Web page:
LIPA customers will see a rise in their bills this month after the power utility increased its charge for its monthly power supply.
The typical resident will see an increase of about $5.71 for the month of August, according to Long Island Power Authority officials.
The increase comes from a rise in the price of natural gas and the wholesale price of purchased power in the Northwest resulting from hotter-than-normal weather, officials said.
“The same factors that have caused our bills to increase in August are affecting all of the utilities in our area, and we are passing along our costs just like the other utilities in the state,” officials said in a statement.
Mark Gross, a spokesman for LIPA, noted that the actual rate has not increased. The power supply charge, which varies from month to month, actually decreased during the prior four months, Gross said.
Chris Olert, a spokesman for ConEd, said the utility’s supply charge dropped about $10.68 for a typical user in August, although bills may still be high if users “have cranked up the A/C,” he said.
Gross said the difference may be due to the way the two companies calculate their supply charges.
LIPA supplied much of the power to the Rockaways, where customers were cut off for months after Sandy struck on Oct. 29.
The charge increase comes days after Gov. Andrew Cuomo signed legislation that will restructure the power utility.
National Grid, under contract with LIPA, has managed operations of the electric grid for the last fifteen years. That contract expires in December, and PSE&G of New Jersey will take over in January. Along with maintenance of the system, the company’s responsibilities will include day-to-day operations such as budgeting, storm preparedness and response, infrastructure improvements and energy efficiency, the governor said. LIPA will be reduced to a holding company which maintains its eligibility for tax benefits and aid from the Federal Emergency Management Agency.“The legislation that was signed into law today ends the LIPA as we know it, and creates a new utility system that puts Long Island ratepayers first,” Cuomo said in late July when he signed the bill. “LIPA has offered lackluster service for too long and after its failure to perform during Superstorm Sandy it was clear we needed a change.”After Hurricane Sandy, Cuomo initiated an investigation to evaluate how efficiently utility companies throughout the state responded to natural disasters. The investigation found that LIPA’s failures were the result of a dysfunctional management structure that allowed poor customer service, high rates, lackluster storm preparations and inadequate infrastructure, officials said.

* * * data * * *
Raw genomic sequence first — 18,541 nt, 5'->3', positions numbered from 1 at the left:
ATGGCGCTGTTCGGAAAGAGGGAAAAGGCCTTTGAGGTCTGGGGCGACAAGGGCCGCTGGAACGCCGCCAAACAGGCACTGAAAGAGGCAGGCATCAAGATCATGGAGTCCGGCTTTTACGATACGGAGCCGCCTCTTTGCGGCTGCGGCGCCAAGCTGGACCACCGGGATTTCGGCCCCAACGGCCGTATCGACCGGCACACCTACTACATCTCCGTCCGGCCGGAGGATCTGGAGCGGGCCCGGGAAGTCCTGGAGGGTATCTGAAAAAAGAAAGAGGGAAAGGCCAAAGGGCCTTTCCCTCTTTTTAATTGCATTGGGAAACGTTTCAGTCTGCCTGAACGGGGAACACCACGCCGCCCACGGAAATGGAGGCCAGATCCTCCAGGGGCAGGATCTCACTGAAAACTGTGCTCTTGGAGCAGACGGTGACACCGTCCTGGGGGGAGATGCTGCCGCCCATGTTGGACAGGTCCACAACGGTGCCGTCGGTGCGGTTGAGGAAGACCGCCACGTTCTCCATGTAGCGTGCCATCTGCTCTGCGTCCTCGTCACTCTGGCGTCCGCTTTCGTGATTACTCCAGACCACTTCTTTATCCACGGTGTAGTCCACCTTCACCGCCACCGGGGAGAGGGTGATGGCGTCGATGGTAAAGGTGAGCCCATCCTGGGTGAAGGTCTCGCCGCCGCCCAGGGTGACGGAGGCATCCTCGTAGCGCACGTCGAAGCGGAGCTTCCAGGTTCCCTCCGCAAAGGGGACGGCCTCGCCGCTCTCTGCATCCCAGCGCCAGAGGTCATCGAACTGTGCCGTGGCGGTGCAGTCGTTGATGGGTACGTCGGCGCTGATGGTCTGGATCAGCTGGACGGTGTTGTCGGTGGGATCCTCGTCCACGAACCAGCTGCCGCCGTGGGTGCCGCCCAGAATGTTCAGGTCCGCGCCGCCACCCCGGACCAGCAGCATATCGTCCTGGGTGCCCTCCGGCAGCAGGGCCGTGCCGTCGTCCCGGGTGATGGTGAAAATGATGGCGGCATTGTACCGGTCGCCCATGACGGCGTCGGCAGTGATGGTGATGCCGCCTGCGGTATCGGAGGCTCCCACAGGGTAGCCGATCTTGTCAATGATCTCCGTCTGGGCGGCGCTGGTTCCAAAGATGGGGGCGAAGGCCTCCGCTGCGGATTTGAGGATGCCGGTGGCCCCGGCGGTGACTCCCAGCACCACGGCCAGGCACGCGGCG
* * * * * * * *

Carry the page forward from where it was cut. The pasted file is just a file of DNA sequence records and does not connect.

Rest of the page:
More than 150 Breezy Point residents are suing both National Grid and LIPA, alleging that the companies are responsible for the fires that leveled their homes when Sandy struck. The FDNY determined that several of the fires were caused by rising seawater coming into contact with electrical systems inside the homes.
The new restructuring allowed the company some savings, and the legislation attempts to establish a rate freeze for the next three years, Cuomo said.
Reach reporter Bianca Fortis by email at bfortis@cn
©2013 Community News Group
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